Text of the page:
Home Masthead Brandee Younger: Celestial Blue Notes

Brandee Younger: Celestial Blue Notes


Brandee Younger: Celestial Blue Notes

Perhaps the most striking aspect of her playing is her ability to make the leap – her enormous harp in toe – from chamber music into the realm of popular music. And with that being the case, imagine how much more difficult it is to play Jazz with all of the changes that the music demands. Miss Younger likens it to playing some form of “Giant Steps” each and every time you step out to play. “Playing the harp is playing an absolute diatonic instrument,” she says. “Every time you have to change a key – literally translated as playing a “black” note; i.e., a ♯ or a ♭ – you have to change a pedal!” She tells an interesting story about the time when Gary Bartz played that very track “Giant Steps” on his 1978 recording Love affair. The chords change, famously, with literally every bar in the song, so he said to her, ‘Just come in and out as you please’… and the rest is history.”

In fact one can never really understand the impact of playing the harp – particularly in Jazz, with all the changes the music demands – especially when it comes to the pioneering work done by musicians such as Miss Ashby and Alice Coltrane. Ironically George Russell’s magical palimpsest, the Lydian Chromatic Concept of Tonal Organization comes into play. Mr Russell’s concepts explained how it was possible to play modal music essentially in the Lydian mode, something that has captivated musicians since Miles Davis and John Coltrane and now continued by McCoy Tyner downwards. For the technically inclined: Modal music – based on modes; alternative tonalities (scales) that can be derived from the familiar major scale by starting on a different scale tone – uses diatonic scales that are not necessarily major or minor and does not use functional harmony as we understand it within tonality. The term modal is most often associated with the eight church modes. The tonal center of these modes is called its “final”. All the church modes use a pattern of half and whole steps that could be played on the white keys of a piano.

This also puts into perspective how modal music is a harpist’s delight. As – to repeat from above – “All the church modes use a pattern of half and whole steps that could be played on the white keys of a piano.” Now, align that with the fact that plucking or strumming the harp strings is like playing the equivalent of the piano’s white notes only. And now, here is what one refers to “the kicker” in today’s language: the melody of all Spiritual Music (Negro Spirituals, that is,) is written to be played on black notes only. So putting this into perspective to explain the ingenuity of American Jazz harpist such as Miss Ashby, Miss Coltrane and Miss Younger have done is to literally re-invent the instrument in the context of the very lingua franca of music itself. Why those three musicians in particular? Quite simply, because by definition, Jazz is “Black American Music”; it is the invention of the Black American which has now been adopted by the rest of the world in contemporary music.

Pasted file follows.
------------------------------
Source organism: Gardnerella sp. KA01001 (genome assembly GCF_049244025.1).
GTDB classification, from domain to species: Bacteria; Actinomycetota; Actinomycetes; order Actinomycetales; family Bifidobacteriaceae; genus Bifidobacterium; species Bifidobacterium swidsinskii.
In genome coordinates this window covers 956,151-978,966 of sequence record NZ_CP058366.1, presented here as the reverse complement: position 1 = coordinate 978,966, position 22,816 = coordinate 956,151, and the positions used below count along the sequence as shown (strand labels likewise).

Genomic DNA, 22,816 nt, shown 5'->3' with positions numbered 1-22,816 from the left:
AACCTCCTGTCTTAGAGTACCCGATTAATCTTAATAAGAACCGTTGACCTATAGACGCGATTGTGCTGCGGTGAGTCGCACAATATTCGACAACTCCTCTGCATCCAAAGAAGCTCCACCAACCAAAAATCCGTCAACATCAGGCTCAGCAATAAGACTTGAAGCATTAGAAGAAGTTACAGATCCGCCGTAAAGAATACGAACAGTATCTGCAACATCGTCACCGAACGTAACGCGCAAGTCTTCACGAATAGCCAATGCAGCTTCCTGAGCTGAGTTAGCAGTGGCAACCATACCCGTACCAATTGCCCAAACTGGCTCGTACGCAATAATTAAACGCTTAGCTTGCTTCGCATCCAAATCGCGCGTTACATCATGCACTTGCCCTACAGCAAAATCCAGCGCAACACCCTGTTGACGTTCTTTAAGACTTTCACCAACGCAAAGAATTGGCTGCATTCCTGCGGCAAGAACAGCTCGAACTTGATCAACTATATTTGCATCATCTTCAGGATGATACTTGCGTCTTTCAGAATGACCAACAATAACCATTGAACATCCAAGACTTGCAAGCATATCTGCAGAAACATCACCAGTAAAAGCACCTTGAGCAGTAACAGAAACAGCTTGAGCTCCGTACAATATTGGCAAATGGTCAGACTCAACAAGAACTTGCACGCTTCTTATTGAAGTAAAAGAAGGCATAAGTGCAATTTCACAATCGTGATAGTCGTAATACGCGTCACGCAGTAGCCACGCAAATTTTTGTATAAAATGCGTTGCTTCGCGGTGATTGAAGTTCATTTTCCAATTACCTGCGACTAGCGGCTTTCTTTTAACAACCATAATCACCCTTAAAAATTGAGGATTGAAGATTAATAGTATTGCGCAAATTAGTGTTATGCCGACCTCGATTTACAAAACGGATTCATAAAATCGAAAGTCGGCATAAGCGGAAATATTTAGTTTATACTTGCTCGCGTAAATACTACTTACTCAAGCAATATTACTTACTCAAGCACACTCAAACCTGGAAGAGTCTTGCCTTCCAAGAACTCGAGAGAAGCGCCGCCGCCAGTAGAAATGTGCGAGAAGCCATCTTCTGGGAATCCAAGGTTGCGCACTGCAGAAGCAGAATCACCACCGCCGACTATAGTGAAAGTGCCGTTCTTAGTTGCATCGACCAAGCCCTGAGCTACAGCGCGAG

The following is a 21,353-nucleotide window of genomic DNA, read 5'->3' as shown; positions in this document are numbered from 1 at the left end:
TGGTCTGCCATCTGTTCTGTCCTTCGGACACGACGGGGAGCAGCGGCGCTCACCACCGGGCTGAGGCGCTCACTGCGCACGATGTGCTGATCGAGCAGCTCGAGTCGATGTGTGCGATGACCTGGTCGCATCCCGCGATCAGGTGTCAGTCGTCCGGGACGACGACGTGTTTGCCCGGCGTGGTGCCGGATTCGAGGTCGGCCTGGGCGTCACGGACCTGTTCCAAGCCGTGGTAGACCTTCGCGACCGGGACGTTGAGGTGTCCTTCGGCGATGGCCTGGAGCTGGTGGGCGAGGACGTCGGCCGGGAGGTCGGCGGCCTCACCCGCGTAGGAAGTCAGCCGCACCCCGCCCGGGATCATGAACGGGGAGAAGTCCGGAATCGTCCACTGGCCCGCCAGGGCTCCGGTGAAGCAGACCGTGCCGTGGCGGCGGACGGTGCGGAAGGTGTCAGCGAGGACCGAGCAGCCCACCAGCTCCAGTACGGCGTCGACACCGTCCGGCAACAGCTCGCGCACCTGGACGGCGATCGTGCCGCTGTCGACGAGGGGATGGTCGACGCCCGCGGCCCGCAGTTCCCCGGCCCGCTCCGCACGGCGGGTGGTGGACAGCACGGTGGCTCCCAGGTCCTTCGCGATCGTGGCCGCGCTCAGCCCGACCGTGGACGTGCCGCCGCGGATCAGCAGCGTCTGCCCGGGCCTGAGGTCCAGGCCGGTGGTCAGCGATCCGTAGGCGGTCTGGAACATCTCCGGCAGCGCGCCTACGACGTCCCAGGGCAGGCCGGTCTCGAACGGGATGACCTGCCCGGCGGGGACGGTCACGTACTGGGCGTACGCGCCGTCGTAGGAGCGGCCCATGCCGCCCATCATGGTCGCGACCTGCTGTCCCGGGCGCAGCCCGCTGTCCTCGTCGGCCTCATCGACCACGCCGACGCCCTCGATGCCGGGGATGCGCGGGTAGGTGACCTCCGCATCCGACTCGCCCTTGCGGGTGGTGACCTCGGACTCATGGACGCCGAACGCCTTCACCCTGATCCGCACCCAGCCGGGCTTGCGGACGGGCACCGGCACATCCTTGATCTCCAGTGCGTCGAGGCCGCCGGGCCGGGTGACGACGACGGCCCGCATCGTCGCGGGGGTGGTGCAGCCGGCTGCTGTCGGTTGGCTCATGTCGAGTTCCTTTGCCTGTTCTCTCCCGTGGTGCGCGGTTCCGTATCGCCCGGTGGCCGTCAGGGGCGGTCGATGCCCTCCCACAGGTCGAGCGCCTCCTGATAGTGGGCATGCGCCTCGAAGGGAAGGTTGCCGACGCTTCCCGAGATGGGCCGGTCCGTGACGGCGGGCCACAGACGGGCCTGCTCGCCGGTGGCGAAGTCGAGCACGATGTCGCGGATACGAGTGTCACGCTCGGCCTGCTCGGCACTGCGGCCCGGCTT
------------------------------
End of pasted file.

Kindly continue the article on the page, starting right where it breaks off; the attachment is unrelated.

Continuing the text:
Brandee Younger with Dezron Douglas NPR Field Recordings performance

It would now seem exquisitely natural for Miss Younger to have made her iconic album Soul Awakening – what might have been a debut album, had she not decided to shelve the project out of an abundance of modesty, until 2019 – her own musical palimpsest. It is a deeply moving and incredibly mature statement that first began its life seven years ago and was completed a year after that, in 2013. It is also, as Miss Younger says, the time when she came to work with saxophonists Ravi Coltrane and Antoine Roney, and bassist Dezron Douglas. Another musician she would give credit for is EJ Strickland, the drummer on that date. “For some of the things I’ve done – and continue to do – I absolutely need drums and bass,” she says. “The rhythm section plays a big role in my sound. On a professional level, because I never sought out everything I now have, it’s just icing on the cake,” she insists.

Somehow, it is almost uncanny how Miss Younger’s career seems to have been shaped up to that point in a manner eerily similar to the path on which Miss Ashby was also led. Miss Ashby with Earth, Wind and Fire, and Bill Withers among others until she broke through with Afro-Harping, her magnum opus, and Miss Younger on a path via Ryan Leslie, Derrick Hodge, Salaam Remi and others until her own magical (and literal) Soul Awakening; which brings us back to the analogy of Milt Jackson and the vibraphone. You see, while the trajectory of harp musicians has led them to re-reading chamber music on the harp in different settings, and even despite the pioneering work done by Miss Ashby and Alice Coltrane in interpreting the music of Jazz on the harp, something no one has really done consistently until Miss Younger came along is to unveil the ethereal soul of the mysterious and celestial “blue note” on the harp. And anyone who has heard Milt Jackson (as opposed to any other vibraphone musician) play will know exactly what this means. It’s literally a miraculous experience.

Read a review of Brandee Younger: Soul Awakening here


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